“Imagine what it must feel like to be transported to the hospital in an ambulance and not know what paramedics all around you are saying, or to experience the same feeling of isolation while lying in an emergency room without any loved ones around,” Bravin said. The communications challenge translates to education as well, because students who are deaf can’t hear what’s being said around them, and don’t always know, or have access to the support they need.

“That is what we call being ‘lost in translation,'” said Bravin, introducing the campaign that was launched Tuesday. Through “Lost in Translation,” ASL interpreters will be provided free of charge to members of the Connecticut Hospital Association for a three-month pilot period beginning March 1, between the hours of 5 p.m. and midnight, when it is often more difficult to access those services.

The $1 million American Rescue Plan Act (ARPA) grant, which  is being administered by the Connecticut Office of Aging and Disability Services, will also include public service announcements such as the video shown Tuesday morning, and an intensive social media campaign.

Students who attend ASD have resources available that those who attend other schools may not. Another key element of the Lost in Translation campaign is to ensure that a Language Communications Plan (LCP) is completed for all deaf, hard of hearing, or DeafBlind students as part of their Planning and Placement Team (PPT) or 504 program.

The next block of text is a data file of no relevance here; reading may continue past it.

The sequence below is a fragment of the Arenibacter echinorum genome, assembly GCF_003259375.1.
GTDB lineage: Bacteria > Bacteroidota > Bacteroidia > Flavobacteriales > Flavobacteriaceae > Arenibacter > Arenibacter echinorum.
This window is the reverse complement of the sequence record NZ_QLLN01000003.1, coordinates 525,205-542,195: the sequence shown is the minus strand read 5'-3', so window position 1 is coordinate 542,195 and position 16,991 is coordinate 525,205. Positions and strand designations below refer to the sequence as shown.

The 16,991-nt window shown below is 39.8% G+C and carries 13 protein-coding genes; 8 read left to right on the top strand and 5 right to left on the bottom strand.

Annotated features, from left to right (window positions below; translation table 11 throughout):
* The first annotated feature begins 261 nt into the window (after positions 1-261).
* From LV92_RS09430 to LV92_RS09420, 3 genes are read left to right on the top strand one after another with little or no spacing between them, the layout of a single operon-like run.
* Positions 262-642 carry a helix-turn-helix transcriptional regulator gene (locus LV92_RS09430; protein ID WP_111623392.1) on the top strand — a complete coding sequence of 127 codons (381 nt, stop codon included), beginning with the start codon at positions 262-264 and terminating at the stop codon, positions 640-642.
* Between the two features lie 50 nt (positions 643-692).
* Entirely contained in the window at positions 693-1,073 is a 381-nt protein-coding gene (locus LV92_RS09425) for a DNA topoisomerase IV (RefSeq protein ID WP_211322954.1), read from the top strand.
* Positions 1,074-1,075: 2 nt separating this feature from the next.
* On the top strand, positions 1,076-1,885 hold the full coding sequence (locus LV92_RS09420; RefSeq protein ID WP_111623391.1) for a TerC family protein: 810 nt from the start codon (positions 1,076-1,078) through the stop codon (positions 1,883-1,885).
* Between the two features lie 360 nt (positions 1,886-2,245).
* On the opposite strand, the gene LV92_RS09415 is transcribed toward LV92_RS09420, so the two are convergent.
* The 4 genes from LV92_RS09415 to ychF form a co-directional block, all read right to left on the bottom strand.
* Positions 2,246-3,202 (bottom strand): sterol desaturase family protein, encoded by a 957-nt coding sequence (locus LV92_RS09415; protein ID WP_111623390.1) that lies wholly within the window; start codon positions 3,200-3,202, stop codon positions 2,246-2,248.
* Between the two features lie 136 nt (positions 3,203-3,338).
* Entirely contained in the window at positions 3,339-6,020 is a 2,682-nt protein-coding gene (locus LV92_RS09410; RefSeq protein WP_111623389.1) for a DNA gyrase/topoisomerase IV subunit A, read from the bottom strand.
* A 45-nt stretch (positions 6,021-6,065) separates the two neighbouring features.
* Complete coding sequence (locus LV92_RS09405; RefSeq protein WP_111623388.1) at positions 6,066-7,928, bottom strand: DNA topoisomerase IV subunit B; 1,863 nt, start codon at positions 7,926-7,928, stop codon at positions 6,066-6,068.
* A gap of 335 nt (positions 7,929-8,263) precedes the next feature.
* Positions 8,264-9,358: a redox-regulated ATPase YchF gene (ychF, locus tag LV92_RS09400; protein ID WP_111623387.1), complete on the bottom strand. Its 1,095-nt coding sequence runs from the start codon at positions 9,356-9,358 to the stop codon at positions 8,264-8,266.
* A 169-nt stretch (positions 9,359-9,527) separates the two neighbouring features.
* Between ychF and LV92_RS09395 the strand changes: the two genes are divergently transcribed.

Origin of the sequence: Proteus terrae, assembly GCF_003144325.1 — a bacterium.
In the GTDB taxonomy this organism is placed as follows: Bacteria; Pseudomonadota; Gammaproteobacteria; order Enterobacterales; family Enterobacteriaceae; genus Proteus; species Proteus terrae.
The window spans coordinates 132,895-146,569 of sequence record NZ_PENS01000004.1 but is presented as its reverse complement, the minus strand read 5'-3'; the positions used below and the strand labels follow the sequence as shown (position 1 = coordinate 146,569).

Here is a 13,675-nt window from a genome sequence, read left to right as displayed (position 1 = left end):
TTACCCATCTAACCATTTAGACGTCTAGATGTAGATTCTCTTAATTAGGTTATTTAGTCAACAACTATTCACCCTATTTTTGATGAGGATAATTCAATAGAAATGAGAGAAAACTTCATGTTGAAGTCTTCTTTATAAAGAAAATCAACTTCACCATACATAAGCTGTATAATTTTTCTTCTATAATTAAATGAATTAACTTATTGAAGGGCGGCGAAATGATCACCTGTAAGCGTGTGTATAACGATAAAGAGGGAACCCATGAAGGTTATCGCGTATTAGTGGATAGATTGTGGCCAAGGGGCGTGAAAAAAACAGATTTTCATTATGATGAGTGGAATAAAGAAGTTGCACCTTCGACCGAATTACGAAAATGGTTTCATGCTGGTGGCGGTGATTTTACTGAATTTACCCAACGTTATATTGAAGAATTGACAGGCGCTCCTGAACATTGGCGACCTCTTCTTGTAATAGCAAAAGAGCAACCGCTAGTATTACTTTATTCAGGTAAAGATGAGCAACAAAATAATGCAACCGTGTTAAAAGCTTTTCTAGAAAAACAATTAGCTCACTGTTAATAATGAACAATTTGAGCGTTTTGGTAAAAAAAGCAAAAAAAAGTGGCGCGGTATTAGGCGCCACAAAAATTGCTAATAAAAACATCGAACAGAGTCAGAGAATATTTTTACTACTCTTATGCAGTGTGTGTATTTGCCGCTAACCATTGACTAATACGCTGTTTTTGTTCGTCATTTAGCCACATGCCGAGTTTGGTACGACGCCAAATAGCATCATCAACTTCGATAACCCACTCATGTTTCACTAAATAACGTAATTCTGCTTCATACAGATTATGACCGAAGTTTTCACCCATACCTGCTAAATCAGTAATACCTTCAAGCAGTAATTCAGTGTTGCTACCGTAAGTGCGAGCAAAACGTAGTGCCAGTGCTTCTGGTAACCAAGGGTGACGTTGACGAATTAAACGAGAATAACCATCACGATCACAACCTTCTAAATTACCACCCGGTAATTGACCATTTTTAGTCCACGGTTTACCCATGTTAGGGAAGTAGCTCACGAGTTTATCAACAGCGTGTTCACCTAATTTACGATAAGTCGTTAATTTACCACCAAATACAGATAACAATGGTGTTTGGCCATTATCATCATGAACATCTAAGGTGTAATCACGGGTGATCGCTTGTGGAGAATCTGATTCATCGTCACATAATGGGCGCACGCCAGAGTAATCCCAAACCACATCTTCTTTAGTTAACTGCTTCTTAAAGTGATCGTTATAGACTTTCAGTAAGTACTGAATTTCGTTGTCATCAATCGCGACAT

Luisa Soboleski, presidente of the Connecticut Association of the Deaf. Photo credit: Ronni Newton

Luisa Soboleski, who is retired from ASD and is currently president of the Connecticut Association of the Deaf, said she had access to interpreters when her children were born in Hartford in the 1980s, but that communications access is less common today. A friend who recently gave birth in a hospital in the western part of Connecticut did not have an interpreter, she said.

“With ARPA funds, we want to help the deaf folks become their own self advocates,” Soboleski said. She also noted that 90% of deaf children are born into hearing families who then have to figure out how to communicate with their deaf babies.